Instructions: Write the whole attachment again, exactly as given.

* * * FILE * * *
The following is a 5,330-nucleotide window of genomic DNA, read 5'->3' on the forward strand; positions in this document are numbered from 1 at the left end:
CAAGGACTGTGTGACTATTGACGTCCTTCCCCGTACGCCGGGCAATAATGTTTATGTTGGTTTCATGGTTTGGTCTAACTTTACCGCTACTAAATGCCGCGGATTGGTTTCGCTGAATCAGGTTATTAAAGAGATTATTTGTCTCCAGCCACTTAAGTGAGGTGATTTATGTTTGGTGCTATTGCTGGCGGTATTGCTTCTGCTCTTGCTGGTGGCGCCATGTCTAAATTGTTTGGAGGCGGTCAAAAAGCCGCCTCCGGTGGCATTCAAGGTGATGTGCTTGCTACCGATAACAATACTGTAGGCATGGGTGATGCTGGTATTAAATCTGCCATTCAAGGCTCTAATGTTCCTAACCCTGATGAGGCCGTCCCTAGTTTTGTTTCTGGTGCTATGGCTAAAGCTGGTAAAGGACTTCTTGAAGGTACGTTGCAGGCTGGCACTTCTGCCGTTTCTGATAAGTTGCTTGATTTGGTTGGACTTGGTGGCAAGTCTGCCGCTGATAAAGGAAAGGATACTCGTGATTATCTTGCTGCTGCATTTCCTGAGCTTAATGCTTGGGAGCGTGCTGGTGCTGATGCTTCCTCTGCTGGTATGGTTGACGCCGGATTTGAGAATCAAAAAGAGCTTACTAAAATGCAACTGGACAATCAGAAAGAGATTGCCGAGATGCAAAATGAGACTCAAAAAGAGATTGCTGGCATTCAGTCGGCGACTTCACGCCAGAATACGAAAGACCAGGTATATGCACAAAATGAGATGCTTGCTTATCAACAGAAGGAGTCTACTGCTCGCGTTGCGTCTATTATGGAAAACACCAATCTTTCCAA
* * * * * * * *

The following is a 5,330-nucleotide window of genomic DNA, read 5'->3' on the forward strand; positions in this document are numbered from 1 at the left end:
CAAGGACTGTGTGACTATTGACGTCCTTCCCCGTACGCCGGGCAATAATGTTTATGTTGGTTTCATGGTTTGGTCTAACTTTACCGCTACTAAATGCCGCGGATTGGTTTCGCTGAATCAGGTTATTAAAGAGATTATTTGTCTCCAGCCACTTAAGTGAGGTGATTTATGTTTGGTGCTATTGCTGGCGGTATTGCTTCTGCTCTTGCTGGTGGCGCCATGTCTAAATTGTTTGGAGGCGGTCAAAAAGCCGCCTCCGGTGGCATTCAAGGTGATGTGCTTGCTACCGATAACAATACTGTAGGCATGGGTGATGCTGGTATTAAATCTGCCATTCAAGGCTCTAATGTTCCTAACCCTGATGAGGCCGTCCCTAGTTTTGTTTCTGGTGCTATGGCTAAAGCTGGTAAAGGACTTCTTGAAGGTACGTTGCAGGCTGGCACTTCTGCCGTTTCTGATAAGTTGCTTGATTTGGTTGGACTTGGTGGCAAGTCTGCCGCTGATAAAGGAAAGGATACTCGTGATTATCTTGCTGCTGCATTTCCTGAGCTTAATGCTTGGGAGCGTGCTGGTGCTGATGCTTCCTCTGCTGGTATGGTTGACGCCGGATTTGAGAATCAAAAAGAGCTTACTAAAATGCAACTGGACAATCAGAAAGAGATTGCCGAGATGCAAAATGAGACTCAAAAAGAGATTGCTGGCATTCAGTCGGCGACTTCACGCCAGAATACGAAAGACCAGGTATATGCACAAAATGAGATGCTTGCTTATCAACAGAAGGAGTCTACTGCTCGCGTTGCGTCTATTATGGAAAACACCAATCTTTCCAA